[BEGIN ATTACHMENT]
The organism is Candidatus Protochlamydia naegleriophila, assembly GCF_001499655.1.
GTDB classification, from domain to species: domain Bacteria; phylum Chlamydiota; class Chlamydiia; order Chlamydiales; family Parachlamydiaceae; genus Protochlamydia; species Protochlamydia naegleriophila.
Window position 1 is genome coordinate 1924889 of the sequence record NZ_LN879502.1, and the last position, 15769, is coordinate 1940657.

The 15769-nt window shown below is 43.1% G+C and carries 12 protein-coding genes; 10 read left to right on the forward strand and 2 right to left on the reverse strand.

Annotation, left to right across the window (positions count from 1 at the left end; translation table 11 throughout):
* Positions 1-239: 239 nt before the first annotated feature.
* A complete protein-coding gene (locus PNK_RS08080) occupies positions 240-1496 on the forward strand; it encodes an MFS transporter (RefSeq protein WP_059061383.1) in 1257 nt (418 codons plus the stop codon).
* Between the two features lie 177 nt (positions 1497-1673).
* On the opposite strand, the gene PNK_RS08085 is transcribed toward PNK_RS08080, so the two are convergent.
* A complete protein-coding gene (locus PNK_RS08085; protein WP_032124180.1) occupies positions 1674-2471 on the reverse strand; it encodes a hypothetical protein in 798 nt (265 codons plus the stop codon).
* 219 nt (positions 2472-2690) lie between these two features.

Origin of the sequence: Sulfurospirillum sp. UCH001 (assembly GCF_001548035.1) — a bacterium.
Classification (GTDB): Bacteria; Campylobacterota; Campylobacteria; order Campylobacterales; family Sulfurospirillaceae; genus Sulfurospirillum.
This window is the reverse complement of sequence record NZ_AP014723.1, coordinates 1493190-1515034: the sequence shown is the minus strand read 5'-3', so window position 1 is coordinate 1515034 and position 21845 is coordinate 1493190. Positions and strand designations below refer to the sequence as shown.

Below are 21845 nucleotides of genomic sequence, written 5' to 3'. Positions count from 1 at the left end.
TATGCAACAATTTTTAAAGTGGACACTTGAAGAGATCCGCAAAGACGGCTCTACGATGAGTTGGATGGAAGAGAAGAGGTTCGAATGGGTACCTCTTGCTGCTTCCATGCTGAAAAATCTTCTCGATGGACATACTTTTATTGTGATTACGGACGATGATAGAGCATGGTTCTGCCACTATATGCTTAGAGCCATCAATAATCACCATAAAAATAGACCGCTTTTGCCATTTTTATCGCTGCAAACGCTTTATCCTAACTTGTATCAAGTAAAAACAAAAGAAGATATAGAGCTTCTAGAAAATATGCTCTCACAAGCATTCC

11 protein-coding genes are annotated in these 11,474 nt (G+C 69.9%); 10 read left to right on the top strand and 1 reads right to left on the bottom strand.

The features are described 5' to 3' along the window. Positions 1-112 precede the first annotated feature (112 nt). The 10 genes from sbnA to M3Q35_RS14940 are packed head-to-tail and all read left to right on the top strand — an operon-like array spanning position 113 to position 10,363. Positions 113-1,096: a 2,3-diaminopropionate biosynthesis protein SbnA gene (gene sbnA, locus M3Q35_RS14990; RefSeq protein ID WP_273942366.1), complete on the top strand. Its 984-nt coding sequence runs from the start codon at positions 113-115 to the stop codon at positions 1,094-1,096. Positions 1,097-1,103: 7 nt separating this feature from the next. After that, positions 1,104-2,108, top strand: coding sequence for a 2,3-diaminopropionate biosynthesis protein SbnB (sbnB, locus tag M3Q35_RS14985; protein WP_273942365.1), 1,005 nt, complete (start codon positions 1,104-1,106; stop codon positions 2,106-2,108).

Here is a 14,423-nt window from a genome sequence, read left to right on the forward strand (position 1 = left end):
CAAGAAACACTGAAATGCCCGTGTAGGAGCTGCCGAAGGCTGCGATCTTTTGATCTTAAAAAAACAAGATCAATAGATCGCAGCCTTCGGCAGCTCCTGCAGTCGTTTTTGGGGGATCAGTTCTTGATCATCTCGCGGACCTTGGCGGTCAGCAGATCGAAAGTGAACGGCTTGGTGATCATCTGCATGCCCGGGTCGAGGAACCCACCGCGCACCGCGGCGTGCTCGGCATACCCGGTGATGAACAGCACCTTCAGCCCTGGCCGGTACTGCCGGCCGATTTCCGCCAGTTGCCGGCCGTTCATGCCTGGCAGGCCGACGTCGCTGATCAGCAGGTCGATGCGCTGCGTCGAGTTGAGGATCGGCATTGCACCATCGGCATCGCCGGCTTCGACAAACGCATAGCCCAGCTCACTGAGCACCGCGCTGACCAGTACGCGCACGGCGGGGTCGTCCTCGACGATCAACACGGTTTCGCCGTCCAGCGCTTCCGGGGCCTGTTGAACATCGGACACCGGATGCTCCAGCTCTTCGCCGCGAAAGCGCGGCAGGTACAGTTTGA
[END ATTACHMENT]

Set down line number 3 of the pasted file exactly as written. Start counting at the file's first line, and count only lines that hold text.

Window position 1 is genome coordinate 1924889 of the sequence record NZ_LN879502.1, and the last position, 15769, is coordinate 1940657.